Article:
I saw an article on my stepfather Bobby Reynolds posted in June 14 by John Robinson.


When I was looking up additional information, I found out that my stepfather started a facebook page in May and he posted a photo of himself and I at the Bakersfield Kern County Fair. Also in this photo is my first live two headed cow that I named Freddy. I found him in Rockdale, TX near San Antonio on my way home from working as manager of the Ringling Bros, Barnum and Bailey Circus World theme park's sideshow in Hanes City Florida. As you can see in the photo, the cow has two separate snouts and a white patch covering two eyes in his head. I had to use the patch because the center eyes did not blink. I also put eyedrops in the center eyes as well. It was ironic how I located this two headed cow. It was long before the internet was made public. I was visiting a doctor, a circus fan, in San Antonio, TX, named Doctor Connover. On the front page of the San Antonio paper was a three month old photo of a two headed calf that was doing well near San Anton. I went over to the farmer and made a deal to buy the calf for $3500. I didn't have a trailer to pull it so I went to uhaul and rented a box trailer and took the doors off the back of the trailer and replaced them with a sheet of plywood to block off half of the trailer to keep the cow secure as I took the cow to California. Now I had this fabulous attraction, but at the time I didn't have a show, banners or quite sure where I'd place it. I remember Bobby Reynolds bought a Holstein cow that weighed like 2500 lbs from Al and Barbara Moody. He bought the two headed cow that was twelve years old. He also bought a barn and a complete show front with this older Holstein two headed cow. Bobby's giant cow was named King and he only showed it at the Phoenix state fair where it died. Bobby had this very large cow stuffed with its entire body and head. The very next year he showed it again but to add a reality touch he went to the cow barns and got three or four wheelbarrows of manure so that by the aroma people outside would assume that the cow is alive. Hence, since I knew about this cow show, I asked Bobby if a live cow would make more money in a cow show than a dead one. He said great, it certainly will... we'll be partners. I high tailed it to the Bakersfield-Kern County Fair. We added the live cow to the already operating exhibit. We started grossing $1200 a day on the weekdays before the weekends even came! That was 1978. That would be equivalent to a $3600 day today in 2014. Sadly, on Saturday morning, when we gave the cow its two bottles of milk, we found that it had died during the night. Bobby was so distraught that it had died during the night that he gave it cpr immediately to try to revive it. He kept going from the right mouth to the left mouth trying to resuscitate this calf with tears the size of dollar signs running down his cheeks. I had the calf stuffed and mounted by a local taxidermist and used the calf for decades on my own show. That's the story of how I met my future stepfather, the self proclaimed world's greatest showman and how I acquired my first live two headed attraction.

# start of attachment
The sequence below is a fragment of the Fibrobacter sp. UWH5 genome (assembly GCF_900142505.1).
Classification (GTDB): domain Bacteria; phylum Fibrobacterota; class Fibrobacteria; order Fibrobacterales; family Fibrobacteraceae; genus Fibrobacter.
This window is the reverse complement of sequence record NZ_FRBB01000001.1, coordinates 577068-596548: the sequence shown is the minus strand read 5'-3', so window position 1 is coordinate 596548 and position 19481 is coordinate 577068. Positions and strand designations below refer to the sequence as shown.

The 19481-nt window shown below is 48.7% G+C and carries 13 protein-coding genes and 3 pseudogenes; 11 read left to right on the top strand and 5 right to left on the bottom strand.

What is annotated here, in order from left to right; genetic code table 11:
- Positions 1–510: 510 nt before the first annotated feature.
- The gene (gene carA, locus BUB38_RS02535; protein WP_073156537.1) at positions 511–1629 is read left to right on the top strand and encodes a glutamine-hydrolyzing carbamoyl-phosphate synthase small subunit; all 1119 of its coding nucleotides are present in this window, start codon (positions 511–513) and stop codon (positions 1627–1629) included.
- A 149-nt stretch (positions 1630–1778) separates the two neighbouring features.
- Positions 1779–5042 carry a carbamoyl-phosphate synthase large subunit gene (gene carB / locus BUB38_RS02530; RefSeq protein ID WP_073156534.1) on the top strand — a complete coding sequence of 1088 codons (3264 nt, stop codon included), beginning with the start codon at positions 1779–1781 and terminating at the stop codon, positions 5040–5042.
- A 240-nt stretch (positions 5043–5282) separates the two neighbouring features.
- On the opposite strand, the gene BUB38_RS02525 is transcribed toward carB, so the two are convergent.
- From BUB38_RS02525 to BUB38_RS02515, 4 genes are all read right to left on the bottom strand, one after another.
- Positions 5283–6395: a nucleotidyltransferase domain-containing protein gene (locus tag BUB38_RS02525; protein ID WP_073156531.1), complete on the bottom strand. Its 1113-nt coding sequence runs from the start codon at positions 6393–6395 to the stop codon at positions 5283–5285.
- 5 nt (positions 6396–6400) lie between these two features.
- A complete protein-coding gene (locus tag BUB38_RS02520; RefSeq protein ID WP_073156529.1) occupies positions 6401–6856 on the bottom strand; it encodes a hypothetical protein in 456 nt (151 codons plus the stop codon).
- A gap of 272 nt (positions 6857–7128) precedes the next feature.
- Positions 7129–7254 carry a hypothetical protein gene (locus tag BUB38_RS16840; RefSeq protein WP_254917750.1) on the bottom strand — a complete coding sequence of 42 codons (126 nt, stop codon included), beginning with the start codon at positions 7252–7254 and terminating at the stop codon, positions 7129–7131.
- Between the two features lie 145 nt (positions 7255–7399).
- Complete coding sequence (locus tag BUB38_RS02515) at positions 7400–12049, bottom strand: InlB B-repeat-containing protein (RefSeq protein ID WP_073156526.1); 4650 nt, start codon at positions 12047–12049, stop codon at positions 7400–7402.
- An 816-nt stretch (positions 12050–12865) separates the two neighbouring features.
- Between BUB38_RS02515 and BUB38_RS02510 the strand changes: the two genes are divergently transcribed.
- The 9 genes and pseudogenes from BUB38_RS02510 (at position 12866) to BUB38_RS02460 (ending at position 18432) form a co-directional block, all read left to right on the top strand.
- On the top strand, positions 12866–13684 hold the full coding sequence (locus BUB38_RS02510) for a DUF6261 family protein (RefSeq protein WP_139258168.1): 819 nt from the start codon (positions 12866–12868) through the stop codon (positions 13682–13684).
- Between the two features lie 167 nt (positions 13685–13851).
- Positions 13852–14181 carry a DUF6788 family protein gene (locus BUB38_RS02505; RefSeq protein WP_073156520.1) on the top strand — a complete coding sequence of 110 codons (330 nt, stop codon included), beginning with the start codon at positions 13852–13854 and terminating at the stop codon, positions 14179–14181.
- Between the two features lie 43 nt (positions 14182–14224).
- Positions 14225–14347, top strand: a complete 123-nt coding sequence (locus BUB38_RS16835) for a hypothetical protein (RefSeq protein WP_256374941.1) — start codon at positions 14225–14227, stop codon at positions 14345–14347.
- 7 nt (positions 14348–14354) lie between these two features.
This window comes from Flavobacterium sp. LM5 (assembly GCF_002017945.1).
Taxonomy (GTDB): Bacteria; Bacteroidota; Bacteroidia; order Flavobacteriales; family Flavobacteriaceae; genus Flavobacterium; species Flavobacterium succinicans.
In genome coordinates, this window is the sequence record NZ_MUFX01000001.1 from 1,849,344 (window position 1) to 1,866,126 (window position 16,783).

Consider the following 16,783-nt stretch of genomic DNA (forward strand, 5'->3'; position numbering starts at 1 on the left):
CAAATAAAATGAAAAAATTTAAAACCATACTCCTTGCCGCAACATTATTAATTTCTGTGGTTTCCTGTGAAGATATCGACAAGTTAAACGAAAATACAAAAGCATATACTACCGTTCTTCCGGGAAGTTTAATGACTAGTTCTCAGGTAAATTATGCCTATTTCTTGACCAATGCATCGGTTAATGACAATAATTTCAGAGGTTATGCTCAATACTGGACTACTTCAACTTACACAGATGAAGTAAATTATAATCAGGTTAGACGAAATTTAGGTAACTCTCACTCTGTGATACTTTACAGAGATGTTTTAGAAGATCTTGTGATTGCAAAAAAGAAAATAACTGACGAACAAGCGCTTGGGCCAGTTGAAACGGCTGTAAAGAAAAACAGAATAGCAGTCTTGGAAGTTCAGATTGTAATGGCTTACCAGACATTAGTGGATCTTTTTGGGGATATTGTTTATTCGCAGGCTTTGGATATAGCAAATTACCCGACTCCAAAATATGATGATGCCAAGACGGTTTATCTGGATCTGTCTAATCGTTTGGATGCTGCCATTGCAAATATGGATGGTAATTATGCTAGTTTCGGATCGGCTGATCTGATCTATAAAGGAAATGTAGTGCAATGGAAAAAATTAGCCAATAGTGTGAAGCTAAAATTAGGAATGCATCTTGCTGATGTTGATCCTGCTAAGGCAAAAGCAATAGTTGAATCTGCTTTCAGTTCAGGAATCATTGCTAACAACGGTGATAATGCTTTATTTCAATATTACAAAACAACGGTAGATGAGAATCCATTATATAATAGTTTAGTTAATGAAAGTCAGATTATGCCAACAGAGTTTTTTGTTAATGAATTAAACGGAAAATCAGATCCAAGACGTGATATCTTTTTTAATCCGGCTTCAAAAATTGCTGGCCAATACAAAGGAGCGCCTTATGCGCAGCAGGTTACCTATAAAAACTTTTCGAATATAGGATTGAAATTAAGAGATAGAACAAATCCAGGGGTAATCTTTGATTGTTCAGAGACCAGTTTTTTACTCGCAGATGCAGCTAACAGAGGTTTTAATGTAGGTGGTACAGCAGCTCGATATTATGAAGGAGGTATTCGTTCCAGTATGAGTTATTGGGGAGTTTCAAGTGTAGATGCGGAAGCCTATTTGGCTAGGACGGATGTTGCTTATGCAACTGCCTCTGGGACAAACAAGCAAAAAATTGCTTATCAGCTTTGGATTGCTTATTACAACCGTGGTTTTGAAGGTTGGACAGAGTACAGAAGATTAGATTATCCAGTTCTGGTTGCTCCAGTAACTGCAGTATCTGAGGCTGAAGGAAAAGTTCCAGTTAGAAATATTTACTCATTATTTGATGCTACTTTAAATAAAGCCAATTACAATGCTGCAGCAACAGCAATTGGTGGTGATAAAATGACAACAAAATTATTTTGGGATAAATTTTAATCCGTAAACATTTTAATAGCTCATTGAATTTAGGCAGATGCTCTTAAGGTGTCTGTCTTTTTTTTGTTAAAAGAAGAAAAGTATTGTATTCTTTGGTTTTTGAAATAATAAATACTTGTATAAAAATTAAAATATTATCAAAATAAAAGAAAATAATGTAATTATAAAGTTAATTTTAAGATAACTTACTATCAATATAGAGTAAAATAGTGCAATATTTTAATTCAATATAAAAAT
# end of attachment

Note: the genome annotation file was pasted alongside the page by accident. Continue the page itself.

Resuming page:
From the time I was nineteen to now, I've had over 65 live two headed attractions and over 22 live two headed reptiles from two headed snakes to snapping turtles, tortoises and more all alive.


Currently, I have the only live two headed cow in existence. Not to mention two headed babies (real), two headed girl mummies and over 250 stuffed and preserved attractions. Two heads are better than one.

John Strong
Master Showman


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